Permanent forms of contraception are covered under provincial healthcare in Canada, but is a tubal ligation or salpingectomy right for you? An expert weighs in.
Let’s start with a quick physiology lesson so we’re all on the same page about reproduction:
The ovaries are each connected to the uterus by a fallopian tube. During typical ovulation, one of the ovaries releases a mature egg that travels through its adjacent fallopian tube and may become fertilized by sperm. Removing or blocking both fallopian tubes stops eggs from travelling each month—meaning no fertilization and no bun in the oven. Capiche?
In Canada, procedures that remove or block the fallopian tubes (a.k.a. having your tubes tied) are still fairly common, says Brigid Dineley, an OB-GYN at BC Women’s Hospital + Health Centre. However, there are plenty of factors to consider before undergoing this elective surgery. Here’s everything you need to know to make an informed decision.
What are my options for permanent birth control?
There are two types of permanent female sterilization in Canada: salpingectomies (where the fallopian tubes are completely removed) and tubal interruption, also commonly known as tubal ligation (where a piece of each tube is removed or Filshie Clips are used to block the tubes). These procedures are covered by provincial healthcare. Essure, previously another option for permanent birth control, is no longer available in Canada.
What is the recommended age for a woman to have her tubes tied?
Although there is no recommended age, women under 30 may face some resistance from their practitioner. “I hope that’s changing,” says Dineley, “because reproductive autonomy and bodily autonomy are very important.” It’s essential to note that most women do not experience regret after tubal surgery, but one study notes there’s a slightly higher risk of remorse for women under 30. “But that obviously that doesn’t apply to everybody and people know their bodies better than we do, so they should be able to make that decision,” Dineley says.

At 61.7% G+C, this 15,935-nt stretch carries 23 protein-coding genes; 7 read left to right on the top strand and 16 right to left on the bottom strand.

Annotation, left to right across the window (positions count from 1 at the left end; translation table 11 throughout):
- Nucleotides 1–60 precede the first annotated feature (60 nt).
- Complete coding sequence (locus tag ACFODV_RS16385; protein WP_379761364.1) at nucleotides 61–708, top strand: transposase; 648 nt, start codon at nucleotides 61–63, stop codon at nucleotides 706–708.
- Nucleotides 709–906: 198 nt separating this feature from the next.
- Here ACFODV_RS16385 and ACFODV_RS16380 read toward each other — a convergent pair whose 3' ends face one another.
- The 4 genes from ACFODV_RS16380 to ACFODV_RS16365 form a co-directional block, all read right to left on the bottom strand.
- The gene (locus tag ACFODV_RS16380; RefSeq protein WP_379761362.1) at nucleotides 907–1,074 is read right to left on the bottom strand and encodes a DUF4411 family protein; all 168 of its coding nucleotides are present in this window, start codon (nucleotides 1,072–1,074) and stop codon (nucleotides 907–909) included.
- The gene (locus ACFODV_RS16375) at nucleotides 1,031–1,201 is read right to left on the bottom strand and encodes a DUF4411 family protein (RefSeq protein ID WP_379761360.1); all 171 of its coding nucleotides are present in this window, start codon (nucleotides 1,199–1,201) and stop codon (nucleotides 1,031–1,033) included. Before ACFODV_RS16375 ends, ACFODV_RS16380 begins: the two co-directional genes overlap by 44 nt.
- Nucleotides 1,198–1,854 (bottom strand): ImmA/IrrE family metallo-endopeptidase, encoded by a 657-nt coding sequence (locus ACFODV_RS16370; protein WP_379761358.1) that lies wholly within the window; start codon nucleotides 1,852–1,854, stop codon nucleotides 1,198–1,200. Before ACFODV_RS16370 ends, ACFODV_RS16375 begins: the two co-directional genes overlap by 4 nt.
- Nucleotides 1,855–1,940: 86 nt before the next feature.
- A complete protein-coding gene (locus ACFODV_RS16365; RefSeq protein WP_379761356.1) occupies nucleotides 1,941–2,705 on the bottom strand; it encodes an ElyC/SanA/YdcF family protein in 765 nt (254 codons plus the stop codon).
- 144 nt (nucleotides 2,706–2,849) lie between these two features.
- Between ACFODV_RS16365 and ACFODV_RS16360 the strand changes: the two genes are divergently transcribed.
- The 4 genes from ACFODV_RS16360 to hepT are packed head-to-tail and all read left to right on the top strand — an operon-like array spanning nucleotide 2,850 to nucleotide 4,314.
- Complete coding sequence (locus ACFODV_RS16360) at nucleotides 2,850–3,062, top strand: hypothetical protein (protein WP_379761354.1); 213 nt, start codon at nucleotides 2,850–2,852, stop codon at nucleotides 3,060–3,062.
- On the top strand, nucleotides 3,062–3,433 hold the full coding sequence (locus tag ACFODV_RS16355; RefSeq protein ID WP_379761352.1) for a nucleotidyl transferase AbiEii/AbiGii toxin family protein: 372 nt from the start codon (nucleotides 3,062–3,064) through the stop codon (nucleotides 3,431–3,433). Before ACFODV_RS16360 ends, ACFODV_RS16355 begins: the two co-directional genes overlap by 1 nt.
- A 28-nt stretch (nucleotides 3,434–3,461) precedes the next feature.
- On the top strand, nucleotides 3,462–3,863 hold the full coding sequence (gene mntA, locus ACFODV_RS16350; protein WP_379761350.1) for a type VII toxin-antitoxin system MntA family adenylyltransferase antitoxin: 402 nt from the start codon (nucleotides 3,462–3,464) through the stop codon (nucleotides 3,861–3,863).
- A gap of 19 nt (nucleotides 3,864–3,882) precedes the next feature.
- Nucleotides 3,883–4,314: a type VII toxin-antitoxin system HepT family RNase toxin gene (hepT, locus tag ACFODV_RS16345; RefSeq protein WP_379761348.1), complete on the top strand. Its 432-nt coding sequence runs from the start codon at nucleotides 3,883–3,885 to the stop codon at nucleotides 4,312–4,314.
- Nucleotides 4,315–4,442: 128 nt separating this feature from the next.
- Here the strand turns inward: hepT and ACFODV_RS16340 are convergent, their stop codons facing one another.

What do these procedures involve?
If you’ve decided that you want to undergo tubal surgery, you’ll need to meet with your family doctor or visit a walk-in clinic to get a referral to a gynecologist. At your gyno appointment, you’ll learn about the procedure and what it means for you, then you’ll be booked for surgery weeks or months into the future. Almost all tubal surgeries are performed laparoscopically, which means you will receive three small incisions in your abdomen—one in the belly button and two more incisions lower down. You’ll take a pregnancy test before the procedure to make sure you’re not pregnant, your surgery will take 45 minutes to an hour, and then you’ll usually go home later that day.
What are the risks of getting my tubes tied?
There are no specific risks for tubal interruption or salpingectomies, but all surgeries have standard risks such as infection, bleeding and damage to the organs around the surgery area (in this case, the bowel or bladder.)
How long does it take to recover from having your tubes tied?